Farm to Table Dinner
To the Editor:
Once again I have to express my praise and gratitude to the effort put into the second annual Farm to Table Dinner held at the Fairgrounds on Feb. 17. The Sierra Building was filled to capacity with supporters, parents, students and the amazing trio of agriculture instructors — … Kathy Kellogg, Don Pedro High; Stacy Ingalls, Sonora High; and Rachel Castongia, Summerville High. These three women have created a team of hard working, dedicated young people that all of Tuolumne County should appreciate.
It’s an event that should be attended by every school board member, administrator and public official to witness what promise we have for our future in a sometimes crazy world.
Thanks need to be extended to the Tuolumne County Agriculture Collaboration staff who spent countless hours organizing and putting on this dinner and fundraiser. The meal of locally sourced ag products was of fine dining quality with personal “service with a smile” provided by Future Farmers of America students.
The fundraiser of raffle, silent and live auction items raised approximately $30,000 to benefit the FFA programs of the three schools — money well invested.
If you haven’t experienced this event yet, I urge you to plan attending the 3rd annual dinner scheduled for February 2019. You w on’t be disappointed.
Ackerman column will be missed
To the Editor:
Amidst all the junk in our daily new cycle, Len Ackerman’s column was something I always looked forward to.
No politics. No made-up stories, just honest accounts of fishing and hunting trips.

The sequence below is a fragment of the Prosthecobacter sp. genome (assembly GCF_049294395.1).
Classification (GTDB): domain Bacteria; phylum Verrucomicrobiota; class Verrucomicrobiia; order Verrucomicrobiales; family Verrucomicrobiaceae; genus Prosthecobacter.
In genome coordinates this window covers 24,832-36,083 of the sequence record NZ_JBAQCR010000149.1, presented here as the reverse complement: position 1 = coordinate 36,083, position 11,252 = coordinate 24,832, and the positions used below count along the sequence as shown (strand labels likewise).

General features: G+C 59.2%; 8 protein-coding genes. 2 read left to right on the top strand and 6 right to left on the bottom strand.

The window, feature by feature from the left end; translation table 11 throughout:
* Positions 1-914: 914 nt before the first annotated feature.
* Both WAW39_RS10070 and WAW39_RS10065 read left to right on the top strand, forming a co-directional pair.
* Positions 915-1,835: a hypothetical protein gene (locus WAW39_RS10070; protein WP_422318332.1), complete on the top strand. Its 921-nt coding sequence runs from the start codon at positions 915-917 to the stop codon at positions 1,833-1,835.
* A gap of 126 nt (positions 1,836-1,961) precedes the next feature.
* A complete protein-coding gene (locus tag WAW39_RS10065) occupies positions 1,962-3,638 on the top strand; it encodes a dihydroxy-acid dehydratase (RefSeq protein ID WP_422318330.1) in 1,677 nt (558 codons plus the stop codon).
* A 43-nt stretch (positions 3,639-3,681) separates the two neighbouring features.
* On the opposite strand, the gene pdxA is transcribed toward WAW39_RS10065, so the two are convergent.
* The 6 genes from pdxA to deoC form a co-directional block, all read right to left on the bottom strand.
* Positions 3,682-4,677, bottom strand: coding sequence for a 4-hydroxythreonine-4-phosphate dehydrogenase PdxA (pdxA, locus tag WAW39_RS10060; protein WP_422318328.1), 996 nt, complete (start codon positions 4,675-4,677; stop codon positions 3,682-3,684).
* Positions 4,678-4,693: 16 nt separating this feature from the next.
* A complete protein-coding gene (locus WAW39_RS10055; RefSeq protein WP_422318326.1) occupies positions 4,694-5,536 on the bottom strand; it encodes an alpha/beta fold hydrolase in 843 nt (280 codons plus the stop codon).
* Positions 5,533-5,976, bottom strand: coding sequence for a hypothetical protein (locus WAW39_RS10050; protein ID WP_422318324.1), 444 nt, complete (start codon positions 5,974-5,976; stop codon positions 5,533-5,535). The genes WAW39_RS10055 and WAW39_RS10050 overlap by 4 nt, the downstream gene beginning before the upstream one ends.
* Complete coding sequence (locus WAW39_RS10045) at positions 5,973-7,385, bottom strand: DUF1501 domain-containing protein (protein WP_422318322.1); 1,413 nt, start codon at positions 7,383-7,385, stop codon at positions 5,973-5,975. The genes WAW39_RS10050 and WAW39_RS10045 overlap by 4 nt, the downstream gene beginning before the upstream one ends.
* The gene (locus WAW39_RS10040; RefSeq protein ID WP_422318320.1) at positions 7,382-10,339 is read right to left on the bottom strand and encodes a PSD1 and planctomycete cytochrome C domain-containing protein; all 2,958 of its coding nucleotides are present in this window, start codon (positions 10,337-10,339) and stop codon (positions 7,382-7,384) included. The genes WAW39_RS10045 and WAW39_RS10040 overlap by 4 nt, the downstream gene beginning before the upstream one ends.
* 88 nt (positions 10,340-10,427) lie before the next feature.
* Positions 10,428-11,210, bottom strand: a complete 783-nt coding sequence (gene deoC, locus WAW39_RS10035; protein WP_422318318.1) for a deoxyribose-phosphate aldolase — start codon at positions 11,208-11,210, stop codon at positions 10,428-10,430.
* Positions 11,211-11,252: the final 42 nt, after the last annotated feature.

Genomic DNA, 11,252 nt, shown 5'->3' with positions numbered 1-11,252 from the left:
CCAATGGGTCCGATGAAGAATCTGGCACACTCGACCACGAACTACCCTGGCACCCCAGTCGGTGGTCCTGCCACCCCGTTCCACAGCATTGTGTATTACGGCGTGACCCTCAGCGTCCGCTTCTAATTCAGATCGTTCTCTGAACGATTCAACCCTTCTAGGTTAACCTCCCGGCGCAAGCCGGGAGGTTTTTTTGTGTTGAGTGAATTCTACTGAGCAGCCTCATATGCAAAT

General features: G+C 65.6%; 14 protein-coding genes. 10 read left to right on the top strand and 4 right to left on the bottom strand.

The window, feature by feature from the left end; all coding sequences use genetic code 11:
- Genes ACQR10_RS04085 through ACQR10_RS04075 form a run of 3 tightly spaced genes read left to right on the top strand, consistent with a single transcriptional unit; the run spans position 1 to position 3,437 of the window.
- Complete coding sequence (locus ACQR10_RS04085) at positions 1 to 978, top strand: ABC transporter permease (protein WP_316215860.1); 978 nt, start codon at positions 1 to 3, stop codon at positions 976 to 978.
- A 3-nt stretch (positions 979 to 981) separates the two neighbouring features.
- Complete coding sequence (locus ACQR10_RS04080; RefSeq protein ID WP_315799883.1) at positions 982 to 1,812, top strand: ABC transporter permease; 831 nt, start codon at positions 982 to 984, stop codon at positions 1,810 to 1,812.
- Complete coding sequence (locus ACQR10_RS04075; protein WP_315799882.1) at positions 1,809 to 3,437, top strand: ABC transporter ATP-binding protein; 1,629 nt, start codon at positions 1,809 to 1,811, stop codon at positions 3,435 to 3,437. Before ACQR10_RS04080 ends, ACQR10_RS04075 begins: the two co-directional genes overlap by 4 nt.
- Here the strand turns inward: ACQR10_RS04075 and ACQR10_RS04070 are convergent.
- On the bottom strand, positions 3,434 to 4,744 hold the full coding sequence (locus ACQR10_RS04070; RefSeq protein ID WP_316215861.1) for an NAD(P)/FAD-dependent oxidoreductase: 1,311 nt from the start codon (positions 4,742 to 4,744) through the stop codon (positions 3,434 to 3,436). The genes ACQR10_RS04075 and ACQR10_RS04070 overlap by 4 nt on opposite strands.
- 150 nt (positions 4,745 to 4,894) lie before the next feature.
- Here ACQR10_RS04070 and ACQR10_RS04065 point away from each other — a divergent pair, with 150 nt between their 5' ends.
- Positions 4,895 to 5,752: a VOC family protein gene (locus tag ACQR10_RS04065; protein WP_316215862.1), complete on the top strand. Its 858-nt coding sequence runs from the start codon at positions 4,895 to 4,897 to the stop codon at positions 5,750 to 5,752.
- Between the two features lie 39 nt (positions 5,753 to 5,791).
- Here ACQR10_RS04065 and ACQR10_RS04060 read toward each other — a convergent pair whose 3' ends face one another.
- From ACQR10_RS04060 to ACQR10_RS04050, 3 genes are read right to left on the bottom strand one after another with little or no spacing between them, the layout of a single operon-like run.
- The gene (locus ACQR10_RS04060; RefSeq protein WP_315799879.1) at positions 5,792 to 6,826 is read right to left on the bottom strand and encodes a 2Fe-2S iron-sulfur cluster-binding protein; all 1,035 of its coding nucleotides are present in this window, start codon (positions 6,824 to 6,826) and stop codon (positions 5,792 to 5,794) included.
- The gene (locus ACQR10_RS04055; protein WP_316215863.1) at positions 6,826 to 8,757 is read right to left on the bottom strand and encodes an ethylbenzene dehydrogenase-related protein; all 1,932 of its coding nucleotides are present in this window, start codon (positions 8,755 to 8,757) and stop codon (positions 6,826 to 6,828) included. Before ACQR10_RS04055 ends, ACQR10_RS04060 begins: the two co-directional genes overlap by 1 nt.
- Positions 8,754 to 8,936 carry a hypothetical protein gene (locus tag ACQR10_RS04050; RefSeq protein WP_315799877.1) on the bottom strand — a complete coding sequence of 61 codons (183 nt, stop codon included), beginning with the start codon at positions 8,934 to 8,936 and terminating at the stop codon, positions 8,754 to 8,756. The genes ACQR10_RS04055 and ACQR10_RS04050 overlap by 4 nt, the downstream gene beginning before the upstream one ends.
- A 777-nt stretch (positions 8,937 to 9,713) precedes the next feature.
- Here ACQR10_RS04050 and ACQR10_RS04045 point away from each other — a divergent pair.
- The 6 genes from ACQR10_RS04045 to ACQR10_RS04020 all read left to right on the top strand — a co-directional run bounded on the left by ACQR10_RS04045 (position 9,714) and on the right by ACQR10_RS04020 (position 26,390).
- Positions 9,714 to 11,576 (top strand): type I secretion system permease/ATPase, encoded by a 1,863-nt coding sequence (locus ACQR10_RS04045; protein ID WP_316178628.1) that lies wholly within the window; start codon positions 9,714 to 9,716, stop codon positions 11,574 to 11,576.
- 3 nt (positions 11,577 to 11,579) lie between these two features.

Mr. Ackerman reflected the time that many of us grew up in. Memories, good friends and a love and respect for the outdoors.
He highlighted many of his hunting and fishing friends to the point that I felt like I knew them.
I will miss your column, from the trips to Los Banos, the fishing tackle sale in Sugar Pine, to your many trips to Beardsley.
Take a cue from the past
To the Editor:
In Thursday’s letters, Linda Boscoe writes under the headline Time’s up to change gun laws: “this time I will act.” But she doesn’t say how. On the same page, Klaus Kraemer says he wants NRA members to speak up. “(But) we never hear one word from the NRA,” he writes. OK here I am. I am a former member of a local gun club that mandates NRA membership and mine hasn’t yet expired.
First, let me tell you what not to do: Stop arguing that the 2nd amendment isn’t an individual right. It is and the U.S. Supreme Court has confirmed it. Anyone who studies the correspondence between James Madison and Thomas Jefferson on the subject of the Bill of Rights will come to the same conclusion.
Second, learn from the first Saint Valentine’s Day massacre that occurred 89 years ago in 1929 when seven Chicago gang members were murdered, most with fully automatic Thompson machine guns. That carnage, along with an assassination attempt on President Roosevelt, resulted in the National Firearms Act (NFA) of 1934.
That act, still in place today, does not prohibit ownership of machine guns but sets the bar so high that only a few thousand exist in civilian hands and those are registered, taxed, and controlled.